In “Made to Stick”, by Chip and Dan Heath, they talk about the importance of shifting the onus of learning onto the listener from the storyteller:

To make our communications more effective, we need to shift our thinking from “What information do I need to convey?” to “What questions do I want my audience to ask?”

My hope is that through story, I compel readers to want to know more and find their own conclusions. But it is also in hopes that they see themselves in the story.  I often share stories about my family, my daughter growing up, my parents as immigrants to Canada, some of the frustrations and complexity of being an educator, amongst other things. so people can find similarities to one another, not focus on what makes us different.  Often, people will come up to me after a talk and say, “I totally was thinking of my own family the entire time you were sharing your story.”  They see themselves in the story and see that it is applicable to them as well.  Again, as the Heath brothers share;

The most basic way to make people care is to form an association between something they don’t yet care about and something they do care about.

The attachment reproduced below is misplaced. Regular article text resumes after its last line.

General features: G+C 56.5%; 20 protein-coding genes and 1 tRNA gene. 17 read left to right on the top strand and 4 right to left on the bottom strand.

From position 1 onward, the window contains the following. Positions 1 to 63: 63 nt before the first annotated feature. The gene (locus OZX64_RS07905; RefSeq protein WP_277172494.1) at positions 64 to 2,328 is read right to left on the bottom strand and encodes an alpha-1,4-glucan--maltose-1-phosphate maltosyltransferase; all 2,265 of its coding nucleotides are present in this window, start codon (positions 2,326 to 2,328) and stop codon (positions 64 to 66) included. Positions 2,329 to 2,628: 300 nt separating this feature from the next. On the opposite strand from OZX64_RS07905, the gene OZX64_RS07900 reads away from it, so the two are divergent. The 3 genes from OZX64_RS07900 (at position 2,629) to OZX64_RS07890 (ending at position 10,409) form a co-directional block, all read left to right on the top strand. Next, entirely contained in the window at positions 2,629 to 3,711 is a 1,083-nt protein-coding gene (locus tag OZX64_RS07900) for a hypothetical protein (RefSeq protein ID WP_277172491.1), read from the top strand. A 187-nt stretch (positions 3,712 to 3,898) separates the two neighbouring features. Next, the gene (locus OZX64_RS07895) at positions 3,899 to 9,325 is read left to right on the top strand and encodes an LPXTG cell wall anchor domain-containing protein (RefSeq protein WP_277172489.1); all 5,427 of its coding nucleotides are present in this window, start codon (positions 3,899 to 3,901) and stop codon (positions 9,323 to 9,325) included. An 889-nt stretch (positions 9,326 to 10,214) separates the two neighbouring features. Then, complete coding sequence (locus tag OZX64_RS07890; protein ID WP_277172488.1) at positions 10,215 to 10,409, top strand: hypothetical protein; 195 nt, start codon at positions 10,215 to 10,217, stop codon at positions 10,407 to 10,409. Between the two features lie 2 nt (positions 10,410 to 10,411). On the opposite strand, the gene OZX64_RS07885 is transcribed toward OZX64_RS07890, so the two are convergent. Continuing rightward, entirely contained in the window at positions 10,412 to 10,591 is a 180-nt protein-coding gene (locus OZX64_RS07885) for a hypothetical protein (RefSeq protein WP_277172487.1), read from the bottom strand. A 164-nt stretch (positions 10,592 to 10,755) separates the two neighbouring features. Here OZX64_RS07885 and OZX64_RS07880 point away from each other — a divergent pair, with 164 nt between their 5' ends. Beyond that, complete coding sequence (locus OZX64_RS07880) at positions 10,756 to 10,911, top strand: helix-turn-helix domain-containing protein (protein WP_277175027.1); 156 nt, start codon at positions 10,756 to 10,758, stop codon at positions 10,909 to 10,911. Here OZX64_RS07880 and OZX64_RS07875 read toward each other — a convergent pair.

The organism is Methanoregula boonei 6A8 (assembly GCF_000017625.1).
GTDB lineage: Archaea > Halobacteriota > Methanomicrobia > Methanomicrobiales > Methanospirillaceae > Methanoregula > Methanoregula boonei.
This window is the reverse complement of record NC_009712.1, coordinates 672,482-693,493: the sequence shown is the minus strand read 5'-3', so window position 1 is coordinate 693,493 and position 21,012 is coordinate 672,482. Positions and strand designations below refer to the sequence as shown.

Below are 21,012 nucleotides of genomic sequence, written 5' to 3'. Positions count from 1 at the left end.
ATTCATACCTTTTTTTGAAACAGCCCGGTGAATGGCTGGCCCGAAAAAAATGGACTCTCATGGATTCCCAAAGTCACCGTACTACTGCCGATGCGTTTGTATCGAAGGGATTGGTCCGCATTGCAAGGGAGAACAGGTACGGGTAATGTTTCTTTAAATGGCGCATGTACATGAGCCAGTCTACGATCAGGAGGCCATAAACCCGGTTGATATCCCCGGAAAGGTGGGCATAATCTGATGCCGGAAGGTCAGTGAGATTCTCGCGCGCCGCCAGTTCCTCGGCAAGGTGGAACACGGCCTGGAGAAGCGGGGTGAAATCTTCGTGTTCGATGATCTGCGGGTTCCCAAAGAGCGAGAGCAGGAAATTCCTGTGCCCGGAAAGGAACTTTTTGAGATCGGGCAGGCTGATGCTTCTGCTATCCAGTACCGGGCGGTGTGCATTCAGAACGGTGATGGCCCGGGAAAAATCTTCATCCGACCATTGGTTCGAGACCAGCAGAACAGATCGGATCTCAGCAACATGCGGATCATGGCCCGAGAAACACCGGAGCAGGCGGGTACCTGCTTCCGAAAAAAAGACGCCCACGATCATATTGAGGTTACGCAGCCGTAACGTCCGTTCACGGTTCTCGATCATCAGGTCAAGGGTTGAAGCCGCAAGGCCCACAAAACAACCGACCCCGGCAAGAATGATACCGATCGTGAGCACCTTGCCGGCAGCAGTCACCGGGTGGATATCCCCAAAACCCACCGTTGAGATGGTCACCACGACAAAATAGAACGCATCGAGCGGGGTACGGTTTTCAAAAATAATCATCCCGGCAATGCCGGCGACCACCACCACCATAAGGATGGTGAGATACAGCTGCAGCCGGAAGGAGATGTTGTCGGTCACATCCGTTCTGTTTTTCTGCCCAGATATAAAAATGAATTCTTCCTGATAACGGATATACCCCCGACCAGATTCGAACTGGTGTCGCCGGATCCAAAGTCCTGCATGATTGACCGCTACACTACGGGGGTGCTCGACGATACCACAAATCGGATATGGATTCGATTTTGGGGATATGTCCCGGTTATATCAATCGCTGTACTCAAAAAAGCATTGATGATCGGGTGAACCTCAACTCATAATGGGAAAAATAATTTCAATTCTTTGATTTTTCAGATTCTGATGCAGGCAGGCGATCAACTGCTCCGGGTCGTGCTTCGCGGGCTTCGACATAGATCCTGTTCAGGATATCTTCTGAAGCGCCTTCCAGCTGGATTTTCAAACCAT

Personally, I like sharing stories and anecdotes in my own writing.  It helps the ideas stick in my own mind, and creates a long-term connection to my thinking.  Selfishly, this is my space to learn and my space to share my thinking.  If “stories” or “anecdotes” do not work for you, that is something I totally understand.  If every person was wired exactly the same, teaching would be a pretty easy profession.

That being said, I do believe our stories are what connect us and make us human.  The stories of our students are the same.  Have you ever had a student tell you a story of their life and it totally changed the way you taught them because it connected you in an emotional level that might not have had been there before?  You understood them on a different level, which compelled you to do something different, even better.

Stories are what makes us human, and I believe they help share our past to help us move towards a better future.
Brandon Sanderson Quote: “The purpose of a storyteller is not to tell you how to think, but to give you questions to think upon.”

Source: George Couros